Yesterday, the Supreme Court took up the first big controversial case of CJ Roberts's reign, Gonzalez v. Oregon. The issue is whether the Attorney General can yank the DEA drug licenses of doctors who prescribe lethal drugs in accordance with Oregon's Death With Dignity Act. It may not be over anytime soon. As this report from the New York Times points out, the court looks to be very evenly divided with, guess who, O'Connor as a possible swing vote. If her replacement is confirmed before a decision is made, the 4-4 split may prompt the Court to have another round of oral arguments. Of course, it might not be that close in the end, anyway.

In another commentary on the argument, Tom Goldstein over at SCOTUSBlog has this interesting note after watching Roberts in action:

Note to Rick Garnett and other states-rights conservatives: told you so; the federalism "revolution" was actually more of a "petty insurrection" and George Bush has now officially put it down with the change from Rehnquist to Roberts. Sorry

Suppose Scalia cries himself to sleep at night listening to "La Resistance Lives On" from this fine piece of satire.

And finally, for a more personal perspective on what's at stake, see this commentary in Tuesday's USA Today by the wife of a man who used the Death With Dignity Act to, well, die with dignity.

Same River, Different Planets

Today's New York Times has a fascinating article on two raft trips through the Grand canyon. One trip was organized by Tom Vail, a young-Earth creationist, who showed his raftload of true believers what he says is evidence that the planet is only 6000 years old and the Grand Canyon was formed by the great flood of the Bible. The other was organized by the National Center for Science Education, it consists of scientists and teachers, most of them non-believers, who are shown how the Grand Canyon actually supports a quite different scenario. It's somewhat frightening that two groups of people can see the same thing and come to such completely different conclusions about it. Sheds a little bit of light on the Scopes II proceedings.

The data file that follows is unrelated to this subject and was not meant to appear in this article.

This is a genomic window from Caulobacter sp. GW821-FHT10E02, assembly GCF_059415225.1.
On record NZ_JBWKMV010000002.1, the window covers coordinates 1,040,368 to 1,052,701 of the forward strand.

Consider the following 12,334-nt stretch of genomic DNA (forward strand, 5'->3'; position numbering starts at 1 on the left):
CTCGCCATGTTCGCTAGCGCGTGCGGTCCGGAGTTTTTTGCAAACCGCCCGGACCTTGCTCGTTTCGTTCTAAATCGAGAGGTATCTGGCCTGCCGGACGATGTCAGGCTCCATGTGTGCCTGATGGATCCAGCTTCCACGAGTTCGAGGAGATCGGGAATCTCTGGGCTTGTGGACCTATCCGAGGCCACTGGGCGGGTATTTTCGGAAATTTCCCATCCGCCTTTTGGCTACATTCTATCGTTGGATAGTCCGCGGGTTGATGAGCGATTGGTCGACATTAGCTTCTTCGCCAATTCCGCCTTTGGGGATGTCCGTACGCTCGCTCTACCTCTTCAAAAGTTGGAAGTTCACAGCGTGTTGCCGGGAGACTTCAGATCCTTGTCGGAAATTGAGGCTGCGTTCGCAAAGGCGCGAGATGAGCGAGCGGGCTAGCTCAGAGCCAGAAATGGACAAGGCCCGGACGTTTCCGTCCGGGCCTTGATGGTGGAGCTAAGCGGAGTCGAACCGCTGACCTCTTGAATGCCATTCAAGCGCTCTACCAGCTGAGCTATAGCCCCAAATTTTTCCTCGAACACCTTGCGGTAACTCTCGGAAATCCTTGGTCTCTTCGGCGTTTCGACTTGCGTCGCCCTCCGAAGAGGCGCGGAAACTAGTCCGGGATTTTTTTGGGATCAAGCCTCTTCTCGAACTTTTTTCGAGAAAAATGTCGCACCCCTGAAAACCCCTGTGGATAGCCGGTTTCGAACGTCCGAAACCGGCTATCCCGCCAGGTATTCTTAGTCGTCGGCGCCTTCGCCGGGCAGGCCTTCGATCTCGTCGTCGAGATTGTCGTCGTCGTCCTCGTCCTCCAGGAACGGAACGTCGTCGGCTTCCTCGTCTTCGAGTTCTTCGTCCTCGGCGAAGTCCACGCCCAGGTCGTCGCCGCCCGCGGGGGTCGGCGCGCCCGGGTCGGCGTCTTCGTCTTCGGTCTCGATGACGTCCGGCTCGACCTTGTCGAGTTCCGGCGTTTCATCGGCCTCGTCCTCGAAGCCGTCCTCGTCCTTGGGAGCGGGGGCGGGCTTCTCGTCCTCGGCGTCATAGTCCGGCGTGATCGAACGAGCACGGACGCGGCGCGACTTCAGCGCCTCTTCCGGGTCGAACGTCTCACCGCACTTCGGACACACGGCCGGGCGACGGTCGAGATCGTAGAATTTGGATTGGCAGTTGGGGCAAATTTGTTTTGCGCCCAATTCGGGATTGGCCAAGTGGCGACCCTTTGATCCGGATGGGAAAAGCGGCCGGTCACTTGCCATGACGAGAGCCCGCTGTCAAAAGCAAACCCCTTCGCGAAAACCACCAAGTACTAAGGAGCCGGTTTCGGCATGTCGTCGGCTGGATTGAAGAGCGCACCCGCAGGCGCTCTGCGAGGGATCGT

I Wonder If the ADA Covers This

When conservatives rail at the socialist welfare states of Western Europe, they generally mean countries that provide socialized medicine and other large-scale public benefits programs. They probably aren't thinking of the government paying for hookers. But that's what one Danish man is seeking. He has cerebral palsy and mostly limited to his home, so he wants the government to pay the extra charge that hookers charge to come to his house (since he can't go to the brothel). But the most interesting piece of the story (to me, at least) is this:

In Denmark, prostitution and other forms of sex work are not illegal so long as it is not a woman's sole means of income.
So you can only moonlight as a hooker in the land of Hamlet. Interesting.

How Did I Miss This?

This is what I get for fixating on the Weekly World News when I'm in the checkout line at Kroger's. Earlier this week, Findlaw's Julie Hilden wrote about whether Dubya could and should successfully sue The National Enquirer for libel. Apparently the Enquirer ran a story claiming that Dubya is drinking again. Recall that he made a big deal out of quitting cold turkey when he hit 40. Hilden concludes that a suit by Dubya is unlikely to be successful.

Monday, October 03, 2005

And You Think F1 Is Expensive!

The really big budget F1 teams, Ferrari and Toyota in particular, spend hundreds of millions of dollars each year on their programs (with various degrees of success). As mind blowing as those amounts are, at least F1 cars are limited to screaming across the Earth's surface. Those budgets will probably be dwarfed by those involved in the newly founded Rocket Racing League. The money and brains behind the RRL comes from X-Prize founder Dr. Peter H. Diamandis and Granger Whitelaw, "two-time Indianapolis 500 champion team partner." Today's press release describes the concept:

Rocket races will operate much like auto races, with the exception that the "track" is up in the sky. Courses are expected to be approximately two miles long, one mile wide, and about 5,000 feet high, running perpendicularly to spectators. The rocket planes, called X-Racers, will take off from a runway both in a staggered fashion and side-by side and fly a course based on the design of a Grand Prix competition, with long straight-aways, vertical ascents, and deep banks. Each pilot will follow his or her own virtual "tunnel" or "track" of space through which to fly, safely separated from their competitors by a few hundred feet.
Seems to me like a two-mile course might be a little short for "rocket races," but what do I know?